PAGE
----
Illustration by Ally
Dude, someone pop the champagne. Our spies actually FIGURE STUFF OUT. For realsies. Connecting dots and everything. Okay, so maybe it’s eons too late and we’ve been twiddling our thumbs wondering why they don’t know stuff that we’ve known for weeks, but hey, not looking a gift horse in the mouth.
EPISODE 16 RECAP
In the aftermath of confronting his father about possibly being the villain of this story, Gil-ro cries into Seo-won’s lap.
What they don’t know is that JJ is being released from NIS custody at the same time, because now Director Oh is acting under Mi-rae’s orders. I don’t even remember what their primary objective was, but having the director of the NIS under your thumb seems like a better one, as far as evil plans go.
Seo-won takes Gil-ro to a Love exhibit at a museum to lift his spirits. If this is for you two to learn about how kisses work, I’m all for it. Do they teach classes too? He tries a kiss and gets his arm twisted behind his back (Why, Seo-won, WHY?) but he manages to kiss her anyway, like a pretzel with lips.
He asks what she’s going to do with his father’s secret files, and asks her not to hand them over to the team yet. She agrees to wait until they figure more out on their own. At least you’re sharing intel now? It seems a step up from the haywire ski junket.
He tells her about the shell corporation behind Mi-rae that he found during his investigation. Seo-won doesn’t understand why it’s important, but Gil-ro explains that the CEO of said company is Choi Woo-hyuk’s father.
Her eyes grow wide—Gil-ro’s just cracked this case wide open. I’d cheer if it wasn’t stuff we’ve already known for weeks. Just sayin’. He sighs that the worst part is, he’s also gotten confirmation from Dad that he made a deal with Choi Woo-hyuk. (And as a side note, putting your characters in front of other movie/drama characters kissing is just aggravating if they’re not going to follow suit!)
Mi-rae meets Director Oh in broad daylight which seems risky, but then again, with Team Pew Pew on the job, I wouldn’t be worried about anyone following me either. He tells her that her accomplice has been freed, and she hands over one of the promised files.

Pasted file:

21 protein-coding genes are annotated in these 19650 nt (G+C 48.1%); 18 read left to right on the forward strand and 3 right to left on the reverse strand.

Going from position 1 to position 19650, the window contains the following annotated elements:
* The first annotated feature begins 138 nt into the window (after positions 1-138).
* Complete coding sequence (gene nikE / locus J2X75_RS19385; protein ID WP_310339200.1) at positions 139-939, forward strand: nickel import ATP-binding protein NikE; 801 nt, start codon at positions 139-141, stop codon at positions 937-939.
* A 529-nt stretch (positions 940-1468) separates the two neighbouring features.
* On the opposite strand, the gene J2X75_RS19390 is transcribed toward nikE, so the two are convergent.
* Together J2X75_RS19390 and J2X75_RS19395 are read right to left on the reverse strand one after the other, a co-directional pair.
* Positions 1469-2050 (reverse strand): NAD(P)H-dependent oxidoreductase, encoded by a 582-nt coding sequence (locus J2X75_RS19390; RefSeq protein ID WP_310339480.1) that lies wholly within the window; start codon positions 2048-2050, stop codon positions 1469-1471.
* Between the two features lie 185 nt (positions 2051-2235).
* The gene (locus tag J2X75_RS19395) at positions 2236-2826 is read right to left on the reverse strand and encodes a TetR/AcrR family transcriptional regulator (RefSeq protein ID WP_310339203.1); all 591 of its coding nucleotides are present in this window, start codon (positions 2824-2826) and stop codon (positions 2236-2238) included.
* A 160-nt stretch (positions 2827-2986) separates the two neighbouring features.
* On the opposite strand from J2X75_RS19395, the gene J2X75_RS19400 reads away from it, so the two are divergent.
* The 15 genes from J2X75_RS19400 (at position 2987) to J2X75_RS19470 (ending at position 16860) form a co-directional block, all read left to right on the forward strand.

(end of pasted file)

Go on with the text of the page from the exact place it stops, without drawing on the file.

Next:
He gets the other file along with Choi Woo-hyuk when he sends Won-seok to the location of her choice, to be killed.
At headquarters, Seo-won tells Young-soon that she has the Dad File in her possession now, but promised Gil-ro that she wouldn’t give it over to the agency quite yet. Then why are you telling her you have it? She asks for a few days, reminding Young-soon that she was the one who advised her to do her best as an agent, and as a person.
Bathroom break so soon? We check in with Seo-won’s parents, who worry about their village project.
Gil-ro tells Seo-won about his failed attempt to hack the NIS server (Should I be comforted or worried that you failed?) so they decide to try using contacts instead to get at the classified files. They take their spy academy buddies out to dinner to butter them up.
Won-seok fiiinally sits down to tell his wife that they’re not going to the States after all, and she lets out a defeated sigh, knowing that he won’t tell her why. She says that she’s lived twenty years this way and knows now: “The country might need you, but I don’t need you.” Can’t say I’m surprised.
All day Seo-won’s been getting nonstop texts and calls, and Gil-ro laser-eyes her ringing phone while she’s away from the table, tempted to check it. He can barely stop himself, but she returns with coffee so he’s forced to ask her outright.
She says they’re credit card alerts, which he brushes off as an excuse. He doesn’t see why she can’t just tell him who keeps calling if it really is nothing, and she laughs that he’d be trying to crack her password if she didn’t tell him. He says they could just tell each other: “Mine’s 007-bang [zero]!” Ha. Of course it is.
She says there’s no need to know each other’s passwords, so then he launches into another elaborate hypothetical scenario wherein they’d need it to call for help in an emergency. She deflates his theory by reminding him that you can dial 119 without a password on any phone. Commence pouting.